via Kottke, from the New Yorker on November 17, 2008, a critique of the “brain plasticity” research published in the nineteen-nineties,” with emphasis added to highlight the relationship between self-directed learning and brain development:
This research said that, while the infant brain is, in part, the product of genes, that endowment is just the clay; after birth, it is “sculpted” by the child’s experience, the amount of stimulation he receives, above all in the first three years of life. That finding prompted many programs aimed at stimulating babies whose mothers, for whatever reason (often poverty), seemed likely to neglect them. Social workers drove off to homes deemed at risk, to play with the new baby.
But upper-middle-class parents—and marketers interested in them—also read about the brain-plasticity findings, and figured that, if some stimulation is good, more is better. (Hence Baby Einstein.) Later research has provided no support for this. The conclusion, in general, is that the average baby’s environment provides all the stimuli he or she needs.
Marano thinks that the infant-stimulation craze was a scandal. She accepts the idea of brain plasticity, but she believes that the sculpting goes on for many years past infancy and that its primary arena should be self-stimulation, as the child ventures out into the world. While Mother was driving the kid nuts with the eight-hundredth iteration of “This Little Piggy,” she should have been letting him play on his own.
Marano assembles her own arsenal of neurological research, guaranteed to scare the pants off any hovering parent. As children explore their environment by themselves—making decisions, taking chances, coping with any attendant anxiety or frustration—their neurological equipment becomes increasingly sophisticated, Marano says. “Dendrites sprout. Synapses form.” If, on the other hand, children are protected from such trial-and-error learning, their nervous systems “literally shrink.”
Such atrophy, Marano claims, may be undetectable in the early years, when overattentive parents are doing for the child what he should be doing on his own, but once he goes off to college the damage becomes obvious. […]
Schooled in obedience to authority, they will be poor custodians of democracy. Finally—and, again, she stresses this—their robotic behavior will threaten “American leadership in the global marketplace.”
I think that the New Yorker’s often lurid article goes overboard with broad simplifications related to the behavior problems of upper-middle class college students. What I find interesting here is how “trial-and-error learning” is described as critical to childhood brain development.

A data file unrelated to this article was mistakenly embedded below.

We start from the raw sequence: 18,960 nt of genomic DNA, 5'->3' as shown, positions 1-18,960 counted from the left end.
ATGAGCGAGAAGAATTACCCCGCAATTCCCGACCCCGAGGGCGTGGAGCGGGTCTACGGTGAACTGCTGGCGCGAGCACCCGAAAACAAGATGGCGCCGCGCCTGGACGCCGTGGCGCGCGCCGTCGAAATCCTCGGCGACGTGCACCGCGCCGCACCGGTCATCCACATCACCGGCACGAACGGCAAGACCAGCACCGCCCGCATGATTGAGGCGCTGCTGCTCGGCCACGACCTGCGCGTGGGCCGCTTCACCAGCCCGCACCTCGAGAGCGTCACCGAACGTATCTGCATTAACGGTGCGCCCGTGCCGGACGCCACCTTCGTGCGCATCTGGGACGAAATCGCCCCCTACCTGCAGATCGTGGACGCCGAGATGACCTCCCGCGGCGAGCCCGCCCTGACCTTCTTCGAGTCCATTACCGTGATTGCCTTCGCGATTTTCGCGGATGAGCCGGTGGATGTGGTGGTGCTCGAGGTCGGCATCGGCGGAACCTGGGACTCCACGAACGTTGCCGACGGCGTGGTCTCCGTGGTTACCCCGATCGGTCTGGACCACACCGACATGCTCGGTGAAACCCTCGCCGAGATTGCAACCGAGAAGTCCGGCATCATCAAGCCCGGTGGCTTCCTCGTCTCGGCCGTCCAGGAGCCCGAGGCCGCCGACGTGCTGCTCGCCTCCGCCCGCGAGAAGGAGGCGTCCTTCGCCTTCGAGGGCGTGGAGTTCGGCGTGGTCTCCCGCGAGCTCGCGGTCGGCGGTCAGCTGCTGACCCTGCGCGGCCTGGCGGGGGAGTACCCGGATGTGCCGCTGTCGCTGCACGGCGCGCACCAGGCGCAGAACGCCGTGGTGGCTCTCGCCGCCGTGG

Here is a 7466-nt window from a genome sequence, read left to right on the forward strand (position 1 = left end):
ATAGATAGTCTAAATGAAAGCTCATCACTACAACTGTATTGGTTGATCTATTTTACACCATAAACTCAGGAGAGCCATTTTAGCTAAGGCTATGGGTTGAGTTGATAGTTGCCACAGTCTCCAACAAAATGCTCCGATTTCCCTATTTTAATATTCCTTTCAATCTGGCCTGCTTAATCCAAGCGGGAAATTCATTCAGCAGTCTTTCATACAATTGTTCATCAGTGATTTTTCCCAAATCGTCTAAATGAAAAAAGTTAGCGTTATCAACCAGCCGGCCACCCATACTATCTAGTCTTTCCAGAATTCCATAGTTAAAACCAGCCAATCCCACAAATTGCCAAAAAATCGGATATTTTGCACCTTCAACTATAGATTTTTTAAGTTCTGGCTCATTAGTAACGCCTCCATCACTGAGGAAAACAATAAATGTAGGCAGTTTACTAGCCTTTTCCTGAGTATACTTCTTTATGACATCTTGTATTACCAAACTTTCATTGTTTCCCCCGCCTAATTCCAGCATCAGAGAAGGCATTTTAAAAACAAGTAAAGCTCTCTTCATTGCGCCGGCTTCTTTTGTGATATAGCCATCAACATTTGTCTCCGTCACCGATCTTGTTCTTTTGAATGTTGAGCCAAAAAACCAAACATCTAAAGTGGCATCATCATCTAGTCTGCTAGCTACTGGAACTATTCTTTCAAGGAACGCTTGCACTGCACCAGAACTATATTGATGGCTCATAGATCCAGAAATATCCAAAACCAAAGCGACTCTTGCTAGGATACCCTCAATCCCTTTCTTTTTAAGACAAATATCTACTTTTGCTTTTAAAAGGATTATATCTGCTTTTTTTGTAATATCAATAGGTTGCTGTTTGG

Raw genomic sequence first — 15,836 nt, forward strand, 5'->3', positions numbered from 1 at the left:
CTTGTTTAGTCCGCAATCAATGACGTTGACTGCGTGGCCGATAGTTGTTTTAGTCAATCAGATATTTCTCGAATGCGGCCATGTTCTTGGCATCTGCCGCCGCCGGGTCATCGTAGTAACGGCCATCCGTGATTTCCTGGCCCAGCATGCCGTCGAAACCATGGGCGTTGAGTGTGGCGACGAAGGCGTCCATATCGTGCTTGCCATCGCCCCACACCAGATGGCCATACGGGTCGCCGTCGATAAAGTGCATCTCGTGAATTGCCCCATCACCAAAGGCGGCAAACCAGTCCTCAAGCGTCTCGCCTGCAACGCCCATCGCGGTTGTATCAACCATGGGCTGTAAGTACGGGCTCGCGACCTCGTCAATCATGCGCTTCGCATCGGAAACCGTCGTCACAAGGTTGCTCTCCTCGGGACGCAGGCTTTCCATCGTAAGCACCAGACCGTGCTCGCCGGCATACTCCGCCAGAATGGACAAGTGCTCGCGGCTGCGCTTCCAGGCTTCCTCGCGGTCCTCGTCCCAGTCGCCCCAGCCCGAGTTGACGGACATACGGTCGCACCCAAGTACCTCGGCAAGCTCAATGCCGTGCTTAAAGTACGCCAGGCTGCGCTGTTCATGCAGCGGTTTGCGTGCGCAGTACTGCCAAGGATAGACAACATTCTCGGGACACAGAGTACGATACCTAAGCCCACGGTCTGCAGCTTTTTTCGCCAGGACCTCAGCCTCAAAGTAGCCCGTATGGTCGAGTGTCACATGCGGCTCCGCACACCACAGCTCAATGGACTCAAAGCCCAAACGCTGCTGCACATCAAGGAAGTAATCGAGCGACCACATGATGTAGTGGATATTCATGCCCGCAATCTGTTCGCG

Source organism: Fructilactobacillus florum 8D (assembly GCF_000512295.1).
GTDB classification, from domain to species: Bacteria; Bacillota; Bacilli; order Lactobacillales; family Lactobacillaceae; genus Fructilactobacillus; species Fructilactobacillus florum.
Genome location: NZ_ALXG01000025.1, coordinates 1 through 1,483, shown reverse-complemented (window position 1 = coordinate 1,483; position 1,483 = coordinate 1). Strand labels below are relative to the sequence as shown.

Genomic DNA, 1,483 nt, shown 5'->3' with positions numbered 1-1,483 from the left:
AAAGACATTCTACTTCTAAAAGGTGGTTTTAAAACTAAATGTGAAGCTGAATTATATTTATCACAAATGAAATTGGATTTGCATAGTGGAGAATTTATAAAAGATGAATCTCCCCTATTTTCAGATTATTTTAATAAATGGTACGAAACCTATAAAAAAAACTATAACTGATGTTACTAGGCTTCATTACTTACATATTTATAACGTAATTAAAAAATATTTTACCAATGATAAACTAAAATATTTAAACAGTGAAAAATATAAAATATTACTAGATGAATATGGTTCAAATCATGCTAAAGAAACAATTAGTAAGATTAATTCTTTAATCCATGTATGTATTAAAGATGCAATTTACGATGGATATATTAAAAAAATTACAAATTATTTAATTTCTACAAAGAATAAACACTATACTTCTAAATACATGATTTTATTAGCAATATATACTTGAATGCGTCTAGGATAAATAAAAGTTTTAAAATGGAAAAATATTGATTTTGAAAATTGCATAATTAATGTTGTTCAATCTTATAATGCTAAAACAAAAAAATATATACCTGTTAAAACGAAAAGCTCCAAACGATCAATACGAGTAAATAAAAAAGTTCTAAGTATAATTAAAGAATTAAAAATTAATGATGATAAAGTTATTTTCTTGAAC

I am currently exploring the concept of self-directed learning and will be posting more about the concept in the near future.
For now, here is an explanation of the self-directed learning concept, attributed to Hiemstra (1994):
Several things are known about self-directed learning: (a) individual learners can become empowered to take increasingly more responsibility for various decisions associated with the learning endeavor; (b) self-direction is best viewed as a continuum or characteristic that exists to some degree in every person and learning situation; (c) self-direction does not necessarily mean all learning will take place in isolation from others; (d) self-directed learners appear able to transfer learning, in terms of both knowledge and study skill, from one situation to another; (e) self-directed study can involve various activities and resources, such as self-guided reading, participation in study groups, internships, electronic dialogues, and reflective writing activities; (f) effective roles for teachers in self-directed learning are possible, such as dialogue with learners, securing resources, evaluating outcomes, and promoting critical thinking; (g) some educational institutions are finding ways to support self-directed study through open-learning programs, individualized study options, non-traditional course offerings, and other innovative programs.
Scientists have discovered how stress — in the form of emotional, mental or physical tension — physically reshapes the brain and causes long-lasting harm to humans and animals.
“Stress causes neurons (brain cells) to shrink or grow,” said Bruce McEwen, a neuroscientist at Rockefeller University in New York. “The wear and tear on the body from lots of stress changes the nervous system.”
He said that stress is “particularly worrying in the developing brain, which appears to be programmed by early stressful experience.”
the studies included one with this finding (emphasis added):
Lauren Jones of the University of Washington in Seattle, found that rats subjected to 60 minutes of restraint and electric tail shocks lost their ability to decide which path in a maze to take to receive a reward.
Acocella, J. (2008, Nov 17). The Child Trap: The rise of overparenting. The New Yorker. Retrieved on November 16, 2008 from http://www.newyorker.com/arts/critics/books/2008/11/17/081117crbo_books_acocella?currentPage=all
Boyd, R.S. (2008, Nov 19). Stress warps brains and behavior, researchers say. McClatchy Newspapers. Retrieved on November 19, 2008 from http://www.mcclatchydc.com/251/story/56157.html
Hiemstra, R. (1994). Self-directed learning. In T. Husen & T. N. Postlethwaite (Eds.), The International Encyclopedia of Education (2nd ed.), Oxford: Pergamon Press. Retrieved on November 16, 2008 from http://home.twcny.rr.com/hiemstra/sdlhdbk.html